by Michael Lask, President, Friends of the University of Michigan Museum of Paleontology
The Friends of the University of Michigan Museum of Paleontology (FUMMP), more commonly known as “The Friends” are a group united by their love of fossils. Founded in 1971, the Friends support the activities, research and study of fossils at the University of Michigan Museum of Paleontology. At one of our meetings early in 2015 we discussed the FOSSIL speaker program which was initiated to provide financial support to bring professional paleontologists to speak at fossil groups across the country. We were very interested and so advised FOSSIL.
FOSSIL suggested that Dr. Sandy Carlson, of UC-Davis might be interested in speaking to FUMMP. Dr. Carlson, Professor and Director of the CalTeach/Mathematics and Science Teaching Programs at UC Davis, received her PhD from the University of Michigan. Her particular area of expertise is Brachiopods. When asked about coming to Ann Arbor, she responded that she would be delighted. FOSSIL proposed that if they paid for her flight, perhaps the Friends could cover her lodging while she was here. This was certainly a generous proposal and was discussed in detail at our June meeting. At that time, in a nice bit of synchronicity, Dr. Daniel Fisher, Curator and Directory of the University of Michigan, Museum of Paleontology, and one of our great advisors, informed us that in fact Dr. Carlson was his first doctoral student at the University of Michigan, and he would be happy to have her stay at his home. His offer was gratefully accepted by the group, and with that FOSSIL, FUMMP, Dr. Carlson and Dr. Fisher (pictured to the right) all worked together to make it happen.
And so Dr. Carlson presented: “In the loop: Evolutionary Innovations in the Brachiopod Lophophore and its Mineralized Supports” at our meeting on November 6, 2015. The event was a tremendous success. Not only did Dr. Carlson get to visit with old friends and interact with the University Paleontology department throughout her visit, but her presentation headlined our meeting, attended by 36 members and guests. Her presentation highlighted the concept of evolutionary innovations generally thru the specific examples of brachiopod development. This was augmented by her own detailed power point presentation as well as the many brachiopod specimens brought in by the members. Her engaging and entertaining presentation was followed by a lively question and answer period. Also discussed was her work with the Paleontology Society to actively engage and recruit the involvement of “amateur” paleontologists as members and to program for their interests.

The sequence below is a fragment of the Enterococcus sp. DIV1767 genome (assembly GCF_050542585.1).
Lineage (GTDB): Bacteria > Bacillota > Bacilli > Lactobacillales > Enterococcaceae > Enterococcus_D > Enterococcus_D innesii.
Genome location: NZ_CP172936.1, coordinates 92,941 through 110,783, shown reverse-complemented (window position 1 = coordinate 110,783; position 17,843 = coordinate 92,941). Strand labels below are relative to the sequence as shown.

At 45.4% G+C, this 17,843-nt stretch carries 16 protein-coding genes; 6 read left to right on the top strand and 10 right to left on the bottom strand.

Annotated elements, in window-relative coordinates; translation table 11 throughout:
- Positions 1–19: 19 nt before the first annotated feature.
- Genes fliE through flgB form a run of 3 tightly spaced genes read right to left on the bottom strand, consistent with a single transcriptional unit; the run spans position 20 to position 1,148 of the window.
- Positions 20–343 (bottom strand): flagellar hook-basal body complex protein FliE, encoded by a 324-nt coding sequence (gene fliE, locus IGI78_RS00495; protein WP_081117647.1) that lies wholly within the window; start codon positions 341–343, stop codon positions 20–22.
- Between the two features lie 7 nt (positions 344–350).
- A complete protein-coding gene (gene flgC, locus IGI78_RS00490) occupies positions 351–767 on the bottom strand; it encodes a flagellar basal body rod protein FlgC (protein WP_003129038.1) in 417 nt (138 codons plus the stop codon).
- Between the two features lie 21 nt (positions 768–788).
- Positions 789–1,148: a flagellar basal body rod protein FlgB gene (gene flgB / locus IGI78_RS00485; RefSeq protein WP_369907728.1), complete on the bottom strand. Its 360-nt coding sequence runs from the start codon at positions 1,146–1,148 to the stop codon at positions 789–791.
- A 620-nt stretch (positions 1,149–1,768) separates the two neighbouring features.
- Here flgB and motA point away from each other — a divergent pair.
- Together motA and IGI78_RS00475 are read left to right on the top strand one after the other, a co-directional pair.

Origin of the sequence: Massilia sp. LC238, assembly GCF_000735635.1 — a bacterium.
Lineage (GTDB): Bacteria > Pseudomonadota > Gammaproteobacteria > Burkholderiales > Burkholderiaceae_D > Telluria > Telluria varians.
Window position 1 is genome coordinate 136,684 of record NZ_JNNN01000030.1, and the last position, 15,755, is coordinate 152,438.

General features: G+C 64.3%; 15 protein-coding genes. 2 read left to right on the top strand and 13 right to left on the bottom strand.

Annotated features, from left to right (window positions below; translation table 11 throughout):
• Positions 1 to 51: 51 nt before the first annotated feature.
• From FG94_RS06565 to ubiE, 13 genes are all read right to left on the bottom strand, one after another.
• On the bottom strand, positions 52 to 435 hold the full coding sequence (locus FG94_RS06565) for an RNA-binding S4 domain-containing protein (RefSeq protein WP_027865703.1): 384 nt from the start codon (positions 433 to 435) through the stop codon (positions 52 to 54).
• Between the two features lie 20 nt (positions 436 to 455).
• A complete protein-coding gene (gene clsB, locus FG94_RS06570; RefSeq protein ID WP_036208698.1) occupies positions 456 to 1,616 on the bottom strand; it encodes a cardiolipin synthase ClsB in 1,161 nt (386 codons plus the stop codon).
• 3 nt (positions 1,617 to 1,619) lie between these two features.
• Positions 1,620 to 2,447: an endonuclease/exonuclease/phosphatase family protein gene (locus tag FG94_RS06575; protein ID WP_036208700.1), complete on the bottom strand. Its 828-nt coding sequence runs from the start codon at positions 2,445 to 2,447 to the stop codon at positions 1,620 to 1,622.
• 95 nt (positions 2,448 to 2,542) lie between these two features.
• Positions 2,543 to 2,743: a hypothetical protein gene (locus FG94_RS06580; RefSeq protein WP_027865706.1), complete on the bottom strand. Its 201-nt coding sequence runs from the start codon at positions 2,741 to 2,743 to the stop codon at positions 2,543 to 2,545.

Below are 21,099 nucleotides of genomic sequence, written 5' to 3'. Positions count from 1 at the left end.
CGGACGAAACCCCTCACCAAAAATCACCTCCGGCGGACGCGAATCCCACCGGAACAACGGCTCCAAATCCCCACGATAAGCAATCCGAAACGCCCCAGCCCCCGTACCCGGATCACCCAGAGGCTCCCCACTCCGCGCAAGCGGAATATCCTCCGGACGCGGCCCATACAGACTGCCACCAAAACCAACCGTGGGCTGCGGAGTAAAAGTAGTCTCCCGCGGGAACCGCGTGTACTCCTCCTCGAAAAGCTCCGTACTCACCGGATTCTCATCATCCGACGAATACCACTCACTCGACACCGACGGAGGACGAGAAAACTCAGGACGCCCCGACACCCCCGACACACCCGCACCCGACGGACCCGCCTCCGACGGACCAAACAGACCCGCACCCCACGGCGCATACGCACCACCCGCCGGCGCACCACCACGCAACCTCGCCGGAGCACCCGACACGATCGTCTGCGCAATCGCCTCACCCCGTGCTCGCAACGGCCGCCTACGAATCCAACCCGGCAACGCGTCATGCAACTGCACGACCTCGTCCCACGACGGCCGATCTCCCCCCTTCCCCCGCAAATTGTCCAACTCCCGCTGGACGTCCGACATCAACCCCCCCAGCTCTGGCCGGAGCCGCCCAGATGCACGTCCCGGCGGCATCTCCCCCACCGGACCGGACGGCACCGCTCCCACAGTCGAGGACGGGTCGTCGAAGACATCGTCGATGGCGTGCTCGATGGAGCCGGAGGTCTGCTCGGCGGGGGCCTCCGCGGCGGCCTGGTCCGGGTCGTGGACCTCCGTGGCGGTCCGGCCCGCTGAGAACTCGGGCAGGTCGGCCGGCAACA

Longtime member Darlene McDonald commented that: “It was a fun and informative presentation from our guest speaker, Dr. Carlson. Although I’m not technically savvy on all she said, I did glean the gist of it and felt it was a good presentation. To have someone of her caliber come to our group was really great.”
Founding member and Strimple Awardee, Mike Topor, commented that: “Knowing the purpose of this lecture, [the] initial stages to bring an understanding between amateurs and professionals; the result was [a] success! Dr. Carlson’s lecture was informative and her love for her research showed. We have that same passion for our fossil collecting. Maybe if we knew more [of] what researchers need, we could return the favor and collect with that in mind.” Mike was being modest as of course he and his brother have been collecting in coordination with professionals for years but his point is still valid and Dr. Carlson specifically addressed the need for cooperation between amateurs and professionals, a topic near and dear to us all.
The FOSSIL speaker program is not only a great idea but already a great success. We certainly hope to take advantage of any future opportunities. The more interaction between amateurs and professionals the more we break down the artificial barriers that are of no benefit to anyone, and advance Paleontology for all.
On behalf of the Friends, many thanks FOSSIL!
To learn more:
The Friends of the University of Michigan Museum of Paleontology website
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